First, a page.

Herman P. Spruijt (IPA), co-Chair of the Steering Group declared: “Copyright is crucially important to publishers. We must ensure that it supports access to knowledge and takes into account the interests of all those contributing to the knowledge economy, including publishers. As part of their business publishers seek authorisation to use previously published works, including orphan works. Publishers will therefore benefit from a pragmatic, common sense approach that balances the legitimate interests of all sides. Our principles will help to achieve this.”
Notes for editors:
The full statement can be found at:
IFLA is the global voice of the library and information profession. Established in 1927, IFLA currently has some 1500 members in 50 countries. Together, IFLA’s association and institutional members represent over 500.000 librarians and library workers serving almost two billion registered library users worldwide. IFLA is an accredited Non-Governmental Organisation enjoying consultative status to the United Nations. For more on IFLA, see: www.ifla.org
The International Publishers Association (IPA) is the global non-governmental organisation representing all aspects of book and journal publishing worldwide. Established in 1896, IPA's mission is to promote and protect publishing and to raise awareness for publishing as a force for cultural and political advancement worldwide. IPA is an industry association with a human rights mandate. IPA currently has 65 member associations in 53 countries. The members of the IFLA/IPA Steering Group are:
Claudia Lux, IFLA President-elect (Co-Chair)
Vinyet Panyella, IFLA Governing Board member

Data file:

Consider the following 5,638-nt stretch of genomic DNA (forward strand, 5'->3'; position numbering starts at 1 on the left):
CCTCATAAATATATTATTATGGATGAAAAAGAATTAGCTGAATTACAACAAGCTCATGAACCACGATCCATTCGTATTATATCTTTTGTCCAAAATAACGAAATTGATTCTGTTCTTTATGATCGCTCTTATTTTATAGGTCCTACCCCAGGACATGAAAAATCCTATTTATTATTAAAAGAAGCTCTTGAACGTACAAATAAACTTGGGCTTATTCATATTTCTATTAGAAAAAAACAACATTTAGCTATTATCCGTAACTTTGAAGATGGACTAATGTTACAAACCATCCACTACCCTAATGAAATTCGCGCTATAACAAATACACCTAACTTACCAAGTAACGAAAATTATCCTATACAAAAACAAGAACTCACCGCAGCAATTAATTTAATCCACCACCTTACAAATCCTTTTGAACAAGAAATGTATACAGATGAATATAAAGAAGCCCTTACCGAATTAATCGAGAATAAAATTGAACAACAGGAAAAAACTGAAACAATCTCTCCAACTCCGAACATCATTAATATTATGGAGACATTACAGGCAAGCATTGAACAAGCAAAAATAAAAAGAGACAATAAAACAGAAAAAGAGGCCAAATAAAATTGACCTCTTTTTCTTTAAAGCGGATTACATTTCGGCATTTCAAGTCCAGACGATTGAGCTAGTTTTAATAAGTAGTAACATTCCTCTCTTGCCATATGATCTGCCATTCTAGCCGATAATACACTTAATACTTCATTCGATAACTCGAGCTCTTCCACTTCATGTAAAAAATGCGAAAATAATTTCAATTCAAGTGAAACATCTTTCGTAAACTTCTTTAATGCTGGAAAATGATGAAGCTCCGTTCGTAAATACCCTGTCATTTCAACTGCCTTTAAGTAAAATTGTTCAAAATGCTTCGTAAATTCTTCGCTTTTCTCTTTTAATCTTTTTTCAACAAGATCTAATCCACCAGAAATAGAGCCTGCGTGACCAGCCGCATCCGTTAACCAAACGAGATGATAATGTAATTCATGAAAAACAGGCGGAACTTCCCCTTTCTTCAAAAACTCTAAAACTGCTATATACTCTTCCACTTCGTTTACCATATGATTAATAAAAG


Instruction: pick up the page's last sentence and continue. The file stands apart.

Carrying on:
Winston Tabb, Chair of the IFLA Committee on Copyright and other Legal Matters
Peter Lor, IFLA Secretary General
Herman P. Spruijt
(Co-Chair), IPA Vice President, Brill Academic, NL
Marc Brodsky, American Institute of Physics, USA
Michael Mabe, Chief Executive Officer, STM
Jens Bammel, IPA Secretary General
For further information, please see http://www.internationalpublishers.org/images/pdf/IndustryPolicy/IFLAIPA/PRs/27_07_07.pdf
End of The Mendele Review Vol. 11.008
Editor, Leonard Prager
Subscribers to Mendele (see below) automatically receive The Mendele Review.
Send "to subscribe" or change-of-status messages to: email@example.com
a. For a temporary stop: set mendele mail postpone
b. To resume delivery: set mendele mail ack
c. To subscribe: sub mendele first_name last_name
d. To unsubscribe kholile: unsub mendele
*** Getting back issues ***
The Mendele Review archives can be reached at: http://yiddish.haifa.ac.il/tmr/tmr.htm
Yiddish Theatre Forum archives can be reached at: http://yiddish.haifa.ac.il/tmr/ytf/ytf.htm
Mendele on the web: http://shakti.trincoll.edu/~mendele/index.utf-8.htm